After spending a few minutes surveying the wreckage, I devised a plan of attack. I fired up the chainsaw. For the next half hour, I methodically sliced my way through the mass of branches, cutting the wood to manageable size (though not attempting to trim it to any sort of final, usable size).

As the light turned gloamy and a heavy rain began to fall, I returned to our side of the fence and attacked the main trunk once more. Again my cut into the base of the tree was stupid: the moment the chainsaw had passed through, the fat log shifted, sliding heavily toward the fence, several hundred pounds of unstoppable force. The tree butted into thick mud with a thunk. Nothing was damaged (not even me), but only from sheer luck. I spent a few more minutes cutting before the chainsaw suddenly stopped, turning itself off. It restarted fine, but the chain would not turn. I turned it off and restarted it, but still the chain would not turn.

A close examination revealed that a little twig had managed to find its way into the, well, I don't know what to call it...into the body housing where the chain winds itself up and around. The twig was stuck, but after some coaxing, it came free.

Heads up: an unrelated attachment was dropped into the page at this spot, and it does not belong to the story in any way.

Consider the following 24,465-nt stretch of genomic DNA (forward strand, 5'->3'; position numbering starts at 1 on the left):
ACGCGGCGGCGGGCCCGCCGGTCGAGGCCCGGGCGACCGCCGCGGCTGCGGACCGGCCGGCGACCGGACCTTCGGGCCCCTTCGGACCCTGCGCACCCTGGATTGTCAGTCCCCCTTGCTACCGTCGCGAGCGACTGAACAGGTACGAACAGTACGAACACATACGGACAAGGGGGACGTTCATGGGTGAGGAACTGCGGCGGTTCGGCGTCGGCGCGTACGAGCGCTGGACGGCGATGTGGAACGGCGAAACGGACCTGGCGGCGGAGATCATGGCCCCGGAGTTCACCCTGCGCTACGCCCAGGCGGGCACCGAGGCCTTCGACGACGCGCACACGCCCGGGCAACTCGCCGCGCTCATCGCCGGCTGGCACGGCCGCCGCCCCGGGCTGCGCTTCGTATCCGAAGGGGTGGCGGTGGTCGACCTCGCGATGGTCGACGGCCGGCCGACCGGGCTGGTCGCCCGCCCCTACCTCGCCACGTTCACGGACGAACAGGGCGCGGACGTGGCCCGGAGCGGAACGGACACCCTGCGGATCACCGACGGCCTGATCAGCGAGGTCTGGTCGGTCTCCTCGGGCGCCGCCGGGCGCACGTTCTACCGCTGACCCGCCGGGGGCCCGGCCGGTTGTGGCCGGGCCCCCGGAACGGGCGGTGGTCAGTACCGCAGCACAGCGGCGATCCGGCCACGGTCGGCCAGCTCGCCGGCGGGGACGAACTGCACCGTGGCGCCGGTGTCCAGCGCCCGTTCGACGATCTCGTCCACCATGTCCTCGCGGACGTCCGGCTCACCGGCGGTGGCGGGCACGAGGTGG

It was here that my troubles began.

Even after removing the twig, the chain would not turn. It would not turn when the power was on, and it would not turn when the power was off. Worse, eventually the chainsaw refused to start at all! Worse still, when I let the chainsaw sit for a spell, oil oozed from the lubrication "port", an opening I cannot see.

Frustrated, I gave up and called it a night.



And that's where we are this morning: we have a tree that is half-sawed, a fence that is half-damaged, and a brand new $160 chainsaw that half-works. I'll try to take the bar and chain off this afternoon, try to see if I can spot what's causing the lubricating oil to leak. I'm not sure I know what I'm looking for, though.

During this entire process, I keep hearing Walter shout, "You're out of your element, Donny!" I'm better off playing computerized capture-the-flag.

On this day at foldedspace.org

2007Celine Dion Sings AC/DC   In which Celine shakes you all night long.


Comments
On 26 January 2006 (09:32 AM), J.D. said: